"Impending Disasters" Associated with Obsessive Compulsive Disorder

March 27, 2018   •  Posted in: 

Sometimes people will take their feelings of dread and impending disaster and concentrate it into a single area of concern. 

Pamela was terrified of germs, of unclean things harming her body and making her sick.  It was not unusual for Pamela to wash her hands twenty times a day.  Public restrooms, stair railings, door handles, telephones, and computer keyboards all presented huge challenges to be hurtled.  She kept antibacterial liquid and wipes in her purse at all times.  Her day at work could not start until she’d thoroughly disinfected all her personal surfaces. 

Because crowds were a potential threat of airborne illness, she scrupulously avoided them.  She never ate a leftover or took food home from a restaurant.  Any cooking was done with great suspicion and extensive precautions against salmonella or other contaminants.  She never ate a raw egg or raw fish.  Pamela’s health was her treasure, and she scrupulously worked to protect it against any and all attacks.  Pamela had taken her anxiety of sickness and death and laser-focused it into an OCD — obsessive-compulsive disorder. 

The first part of OCD is similar to Generalized Anxiety Disorder (GAD), in that there is an obsessive focus on the negative, a mental barrage of persistent thoughts of potential disaster.  Because of the anxiety generated by this thought pattern, a person then develops elaborate rituals and behaviors in order to control the fear.  Pamela was concerned about her health and developed compulsivity around hand-washing and avoidance of germs.  However, the rituals associated with OCD are varied and can include things like having to go back to your house multiple times to make sure all the appliances are off, or never walking on a crack in a sidewalk. 

Some people develop a need to count, to find numerical patterns in their surroundings.  These compulsions provide a temporary relief from anxiety but are extremely disruptive to your life.  Some people who suffer from OCD have unwanted, recurrent thoughts of harming loved ones or engaging in acts the person considers perverted or religiously unacceptable.  To me, OCD is anxiety distilled, a potent onslaught of negative thoughts coupled with crippling ritual, disrupting a person’s ability to function. 

Are you or a loved one struggling with obsessive compulsive disorder and anxiety?  To help you identify your patterns of worry and what activities or thoughts they are most associated with, consider writing down the answers to this list of questions

Authored by Dr. Gregory Jantz, founder of The Center • A Place of HOPE and author of 37 books. Pioneering whole-person care nearly 30 years ago, Dr. Jantz has dedicated his life’s work to creating possibilities for others, and helping people change their lives for good. The Center • A Place of HOPE, located on the Puget Sound in Edmonds, Washington, creates individualized programs to treat behavioral and mental health issues, including eating disorders, addiction, depression, anxiety and others.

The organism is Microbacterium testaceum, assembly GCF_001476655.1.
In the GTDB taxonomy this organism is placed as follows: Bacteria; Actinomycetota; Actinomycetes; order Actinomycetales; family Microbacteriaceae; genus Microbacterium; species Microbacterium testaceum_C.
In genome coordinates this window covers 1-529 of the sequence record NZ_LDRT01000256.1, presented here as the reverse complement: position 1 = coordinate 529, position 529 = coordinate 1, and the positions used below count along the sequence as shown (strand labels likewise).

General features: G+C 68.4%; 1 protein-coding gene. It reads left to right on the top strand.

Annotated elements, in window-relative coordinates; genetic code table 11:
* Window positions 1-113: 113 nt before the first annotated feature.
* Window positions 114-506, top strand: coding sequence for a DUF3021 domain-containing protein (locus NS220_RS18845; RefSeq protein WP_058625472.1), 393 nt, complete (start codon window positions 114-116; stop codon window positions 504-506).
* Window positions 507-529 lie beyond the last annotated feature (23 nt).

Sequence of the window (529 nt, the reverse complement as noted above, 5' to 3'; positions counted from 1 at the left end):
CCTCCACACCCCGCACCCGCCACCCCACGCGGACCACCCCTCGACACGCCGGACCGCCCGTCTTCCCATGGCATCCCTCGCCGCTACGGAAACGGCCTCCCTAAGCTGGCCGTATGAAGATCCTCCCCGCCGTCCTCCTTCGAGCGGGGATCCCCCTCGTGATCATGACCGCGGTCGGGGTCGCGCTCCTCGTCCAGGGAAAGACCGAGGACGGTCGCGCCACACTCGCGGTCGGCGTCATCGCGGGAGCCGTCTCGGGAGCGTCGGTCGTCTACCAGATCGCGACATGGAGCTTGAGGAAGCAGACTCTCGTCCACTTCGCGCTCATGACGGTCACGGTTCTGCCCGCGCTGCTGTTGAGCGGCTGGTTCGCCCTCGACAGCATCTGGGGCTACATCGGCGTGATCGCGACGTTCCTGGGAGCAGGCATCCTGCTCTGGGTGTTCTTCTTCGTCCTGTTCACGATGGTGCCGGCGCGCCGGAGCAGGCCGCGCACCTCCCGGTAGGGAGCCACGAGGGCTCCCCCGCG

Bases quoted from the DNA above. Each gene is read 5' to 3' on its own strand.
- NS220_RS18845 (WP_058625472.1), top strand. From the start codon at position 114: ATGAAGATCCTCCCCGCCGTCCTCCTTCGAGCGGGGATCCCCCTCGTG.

Dr. Gregory Jantz

Pioneering Whole Person Care over thirty years ago, Dr. Gregory Jantz is an innovator in the treatment of mental health. He is a best-selling author of over 45 books, and a go-to media authority on behavioral health afflictions, appearing on CBS, ABC, NBC, Fox, and CNN. Dr. Jantz leads a team of world-class, licensed, and...

Read More

Related Posts

Anxiety Increases in the Spring?

By: Dr. Gregory Jantz  •  April 12, 2019

It’s springtime. The weather has turned and the sense of renewal is in the air. Beautiful flowers, tree buds, mowed lawns all signal the rejuvenation of flora and fawna. You may be experiencing the sensation of renewal as well. Longer days mean more outdoor activities, more engagement with others, and...

What is Climate Change Anxiety, and How Does it Impact Mental Health?

By: Dr. Gregory Jantz  •  December 15, 2023

There’s a new phenomenon in the mental health world called climate anxiety, also called eco-anxiety. Just like it sounds, climate anxiety causes someone to develop severe anxiety surrounding climate change and the future of planet Earth. Although climate anxiety has many symptoms in common with other mental health conditions like...

Open the Door to Your Problems

By: Dr. Gregory Jantz  •  February 12, 2018

It is so important, as you work toward taking charge of your life, that you begin to insist on dealing with reality instead of perception.  As I've counseled people, I've been amazed at how deceptive people can be to one another.  But the person you and I are best at...

Get Started Now

"*" indicates required fields

By providing your phone number, you consent to receive calls or texts from us regarding your inquiry.
Main Concerns*
By submitting this form, I agree to receive marketing text messages from aplaceofhope.com at the phone number provided. Message frequency may vary, and message/data rates may apply. You can reply STOP to any message to opt out. Read our Privacy Policy
This field is for validation purposes and should be left unchanged.

Whole Person Care

The whole person approach to treatment integrates all aspects of a person’s life:

  • Emotional well-being
  • Physical health
  • Spiritual peace
  • Relational happiness
  • Intellectual growth
  • Nutritional vitality